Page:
Fiorentino was not surprised to see the report support her repeated statements that she did not personally pressure anyone to back her reelection effort. She vehemently rejected Hurley's contention that she gave a wink and a nod to others putting the squeeze on their employees.

"Anyone who was actually involved in my campaign and not on the other side would tell you that isn't true," Fiorentino said. "Mrs. Hurley never supported me. ... It did not happen like that. I definitely took politics out of the school district, and I hope they stay out. But with this report the way it is written, it makes me worry."

The School Board will discuss the report Dec. 4. The board had to investigate the allegations, vice chairwoman Alison Crumbley said. But now it's done, she said, and the board has adequate policies in place to deal with future similar complaints.

"Let's get back to the business at hand, which is education," she said. "The election is over."

Jeffrey S. Solochek can be reached at [email protected] or (813) 909-4614.

Comments
Hillsborough rethinks its strategy for struggling schools

Hillsborough rethinks its strategy for struggling schools

TAMPA — "Elevate," a Hillsborough County School District initiative that was to focus on seven troubled schools and use them as models for dozens more, is becoming but a memory as the district seeks instead to support all schools equally."We’re more ...
Published: 02/17/18
Plant High students commemorate Parkland victims with sidewalk messages

Plant High students commemorate Parkland victims with sidewalk messages

TAMPA — Students at Plant High School honored the victims of the Parkland school shooting with a series of sidewalk chalk messages.The chalk art carried a series of messages such as "How many times?" and "Do something. Protect us." according to a Fac...
Published: 02/16/18
At public schools in Tampa Bay, a day to mourn, assess and reinforce

At public schools in Tampa Bay, a day to mourn, assess and reinforce

While fielding calls from anxious parents after the Broward County high school shooting that claimed 17 lives, school officials in the Tampa Bay area took a close look Thursday at what they are doing to keep students safe.There are gates and locks an...
Published: 02/15/18
Joe Henderson: April Griffin won’t run again for school board. She says she means it this time.

Joe Henderson: April Griffin won’t run again for school board. She says she means it this time.

Assuming April Griffin follows through on her decision not to seek re-election to the Hillsborough County School Board, well, meetings just won’t be the same. Chances are they’ll just be filled with boring reports, proclamations and routine business....
Published: 02/15/18
‘I don’t get paid for teaching,’ says Pinellas teacher accused of inappropriate acts. Now he’s gone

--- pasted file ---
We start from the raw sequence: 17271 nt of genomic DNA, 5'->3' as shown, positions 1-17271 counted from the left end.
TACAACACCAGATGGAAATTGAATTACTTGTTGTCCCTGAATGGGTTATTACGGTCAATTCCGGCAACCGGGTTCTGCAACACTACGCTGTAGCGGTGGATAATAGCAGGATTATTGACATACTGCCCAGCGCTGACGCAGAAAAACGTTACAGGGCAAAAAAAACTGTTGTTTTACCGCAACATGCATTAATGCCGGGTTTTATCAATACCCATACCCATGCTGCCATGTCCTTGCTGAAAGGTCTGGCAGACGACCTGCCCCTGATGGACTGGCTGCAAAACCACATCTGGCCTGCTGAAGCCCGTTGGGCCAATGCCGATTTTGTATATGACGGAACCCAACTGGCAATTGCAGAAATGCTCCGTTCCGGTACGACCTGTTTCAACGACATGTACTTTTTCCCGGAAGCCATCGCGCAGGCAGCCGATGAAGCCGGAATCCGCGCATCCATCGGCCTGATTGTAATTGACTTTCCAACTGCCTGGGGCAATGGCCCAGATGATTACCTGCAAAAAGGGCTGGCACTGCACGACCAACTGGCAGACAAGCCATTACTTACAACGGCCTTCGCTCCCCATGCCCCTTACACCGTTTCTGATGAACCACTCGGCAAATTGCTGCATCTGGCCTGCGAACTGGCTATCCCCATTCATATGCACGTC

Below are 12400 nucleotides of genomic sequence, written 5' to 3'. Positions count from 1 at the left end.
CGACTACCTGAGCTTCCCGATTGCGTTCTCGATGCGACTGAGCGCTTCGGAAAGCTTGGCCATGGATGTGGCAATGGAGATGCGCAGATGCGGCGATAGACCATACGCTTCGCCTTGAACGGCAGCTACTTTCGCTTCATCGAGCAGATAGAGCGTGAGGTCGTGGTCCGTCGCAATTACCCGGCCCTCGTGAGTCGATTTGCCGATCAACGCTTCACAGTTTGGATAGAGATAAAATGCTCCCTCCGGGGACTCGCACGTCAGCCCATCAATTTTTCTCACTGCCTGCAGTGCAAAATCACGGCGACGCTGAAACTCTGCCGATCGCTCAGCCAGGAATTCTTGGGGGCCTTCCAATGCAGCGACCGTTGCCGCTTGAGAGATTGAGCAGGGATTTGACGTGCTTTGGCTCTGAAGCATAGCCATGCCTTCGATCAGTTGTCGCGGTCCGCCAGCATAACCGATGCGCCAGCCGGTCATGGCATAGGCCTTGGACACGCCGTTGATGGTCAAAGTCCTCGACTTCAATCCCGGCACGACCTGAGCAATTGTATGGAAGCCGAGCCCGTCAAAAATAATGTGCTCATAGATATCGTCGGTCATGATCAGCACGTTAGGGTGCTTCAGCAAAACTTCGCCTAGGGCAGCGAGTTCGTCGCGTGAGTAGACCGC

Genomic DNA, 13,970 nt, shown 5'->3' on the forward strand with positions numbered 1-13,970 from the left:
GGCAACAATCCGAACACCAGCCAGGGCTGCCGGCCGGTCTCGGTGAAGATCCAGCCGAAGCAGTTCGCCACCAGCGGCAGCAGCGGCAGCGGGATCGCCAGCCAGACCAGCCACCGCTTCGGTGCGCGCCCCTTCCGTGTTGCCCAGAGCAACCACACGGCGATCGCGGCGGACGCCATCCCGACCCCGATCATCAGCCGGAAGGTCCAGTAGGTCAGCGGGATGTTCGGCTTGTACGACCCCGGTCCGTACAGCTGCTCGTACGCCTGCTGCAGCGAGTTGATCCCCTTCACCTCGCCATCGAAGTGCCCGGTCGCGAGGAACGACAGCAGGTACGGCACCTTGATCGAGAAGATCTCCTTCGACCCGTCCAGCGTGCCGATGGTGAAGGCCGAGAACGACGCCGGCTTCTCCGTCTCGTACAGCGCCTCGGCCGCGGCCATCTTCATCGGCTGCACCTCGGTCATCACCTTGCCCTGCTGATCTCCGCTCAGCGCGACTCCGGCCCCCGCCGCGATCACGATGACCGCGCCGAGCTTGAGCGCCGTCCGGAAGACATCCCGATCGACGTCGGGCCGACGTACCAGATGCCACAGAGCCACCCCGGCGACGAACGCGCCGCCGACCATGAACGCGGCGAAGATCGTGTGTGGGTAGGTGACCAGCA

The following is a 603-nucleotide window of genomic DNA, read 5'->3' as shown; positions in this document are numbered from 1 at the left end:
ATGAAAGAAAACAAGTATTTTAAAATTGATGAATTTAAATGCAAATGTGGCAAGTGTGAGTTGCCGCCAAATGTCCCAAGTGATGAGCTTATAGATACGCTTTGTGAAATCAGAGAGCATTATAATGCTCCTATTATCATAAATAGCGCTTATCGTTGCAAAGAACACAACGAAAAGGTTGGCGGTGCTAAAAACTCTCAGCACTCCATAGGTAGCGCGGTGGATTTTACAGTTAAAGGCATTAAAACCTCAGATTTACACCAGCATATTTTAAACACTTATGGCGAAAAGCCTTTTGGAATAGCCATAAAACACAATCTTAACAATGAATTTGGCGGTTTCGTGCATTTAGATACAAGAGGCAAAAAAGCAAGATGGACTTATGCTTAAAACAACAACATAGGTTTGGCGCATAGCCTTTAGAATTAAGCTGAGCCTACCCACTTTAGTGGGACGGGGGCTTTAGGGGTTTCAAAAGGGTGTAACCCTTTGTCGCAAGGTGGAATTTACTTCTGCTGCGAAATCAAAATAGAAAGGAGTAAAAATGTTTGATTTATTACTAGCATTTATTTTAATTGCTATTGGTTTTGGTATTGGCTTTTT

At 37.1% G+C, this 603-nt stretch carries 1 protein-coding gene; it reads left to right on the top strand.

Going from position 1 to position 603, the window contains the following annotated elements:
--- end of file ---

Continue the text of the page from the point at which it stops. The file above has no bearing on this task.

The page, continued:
‘I don’t get paid for teaching,’ says Pinellas teacher accused of inappropriate acts. Now he’s gone

A St. Petersburg High teacher has retired in the middle of the school year after students said he called them "baby," "babe," "missy," "honey," "sweetie," "little girl" and ended one girl’s name with "-licious."The Pinellas County school district fou...
Published: 02/15/18
Interim principal says teamwork will lift long-struggling Moton Elementary

Interim principal says teamwork will lift long-struggling Moton Elementary

BROOKSVILLE — Less than a month after taking over as interim principal at long-struggling Moton Elementary School, Brent Gaustad says teamwork by educators across the district has things looking up.Behavior has improved, he said, and innovative proce...
Published: 02/15/18
17 dead, 15 wounded, former student in custody after Broward school shooting

17 dead, 15 wounded, former student in custody after Broward school shooting

PARKLAND — An American nightmare unfolded Wednesday afternoon at a South Florida high school after police say an expelled teenager returned to campus and opened fire with an assault rifle, killing 17 and wounding 15 more in the worst school shooting ...
Published: 02/14/18
Teachers take tests too. And when they cheat, Hillsborough has a knack for catching them

Teachers take tests too. And when they cheat, Hillsborough has a knack for catching them

TAMPA — Claudette Wilson and Annella Fender are sisters from Jamaica who did everything together.They both taught at Dowdell Middle School — one English, the other reading. They played tennis on Saturdays. After their match, they would work on their ...
Published: 02/14/18
No raise this year for USF president Genshaft; pay and benefits to remain at $925,000

No raise this year for USF president Genshaft; pay and benefits to remain at $925,000

TAMPA — The University of South Florida System’s long-serving leader will again stand to make about $925,000 in pay and deferred compensation under her proposed contract renewal.If approved, President Judy Genshaft’s contract will provide for about $...
Published: 02/14/18

Pasco School Board: Principals should alert families of potentially controversial books

Recently adopted law that gives parents and other residents more opportunities to review and challenge school instructional materials has sparked the Pasco County School Board to take a closer look at how it deals with such situations.The board last ...
Published: 02/14/18